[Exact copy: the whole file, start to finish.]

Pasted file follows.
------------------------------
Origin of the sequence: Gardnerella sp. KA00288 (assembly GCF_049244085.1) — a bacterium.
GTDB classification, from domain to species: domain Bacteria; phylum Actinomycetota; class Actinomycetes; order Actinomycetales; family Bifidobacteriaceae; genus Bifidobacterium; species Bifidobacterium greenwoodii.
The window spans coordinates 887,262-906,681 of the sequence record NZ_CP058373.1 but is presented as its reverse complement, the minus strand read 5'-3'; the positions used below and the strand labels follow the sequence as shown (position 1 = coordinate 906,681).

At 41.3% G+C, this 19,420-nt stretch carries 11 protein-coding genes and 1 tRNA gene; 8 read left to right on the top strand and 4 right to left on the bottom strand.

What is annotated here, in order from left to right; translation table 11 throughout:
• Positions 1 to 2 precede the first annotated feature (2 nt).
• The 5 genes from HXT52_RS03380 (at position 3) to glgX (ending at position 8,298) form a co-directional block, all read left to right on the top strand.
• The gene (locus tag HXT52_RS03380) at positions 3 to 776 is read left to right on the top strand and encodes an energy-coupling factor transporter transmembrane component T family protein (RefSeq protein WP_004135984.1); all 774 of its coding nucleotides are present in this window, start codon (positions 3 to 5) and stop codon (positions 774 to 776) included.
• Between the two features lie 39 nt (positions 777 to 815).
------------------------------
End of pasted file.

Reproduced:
Origin of the sequence: Gardnerella sp. KA00288 (assembly GCF_049244085.1) — a bacterium.
GTDB classification, from domain to species: domain Bacteria; phylum Actinomycetota; class Actinomycetes; order Actinomycetales; family Bifidobacteriaceae; genus Bifidobacterium; species Bifidobacterium greenwoodii.
The window spans coordinates 887,262-906,681 of the sequence record NZ_CP058373.1 but is presented as its reverse complement, the minus strand read 5'-3'; the positions used below and the strand labels follow the sequence as shown (position 1 = coordinate 906,681).

At 41.3% G+C, this 19,420-nt stretch carries 11 protein-coding genes and 1 tRNA gene; 8 read left to right on the top strand and 4 right to left on the bottom strand.

What is annotated here, in order from left to right; translation table 11 throughout:
• Positions 1 to 2 precede the first annotated feature (2 nt).
• The 5 genes from HXT52_RS03380 (at position 3) to glgX (ending at position 8,298) form a co-directional block, all read left to right on the top strand.
• The gene (locus tag HXT52_RS03380) at positions 3 to 776 is read left to right on the top strand and encodes an energy-coupling factor transporter transmembrane component T family protein (RefSeq protein WP_004135984.1); all 774 of its coding nucleotides are present in this window, start codon (positions 3 to 5) and stop codon (positions 774 to 776) included.
• Between the two features lie 39 nt (positions 777 to 815).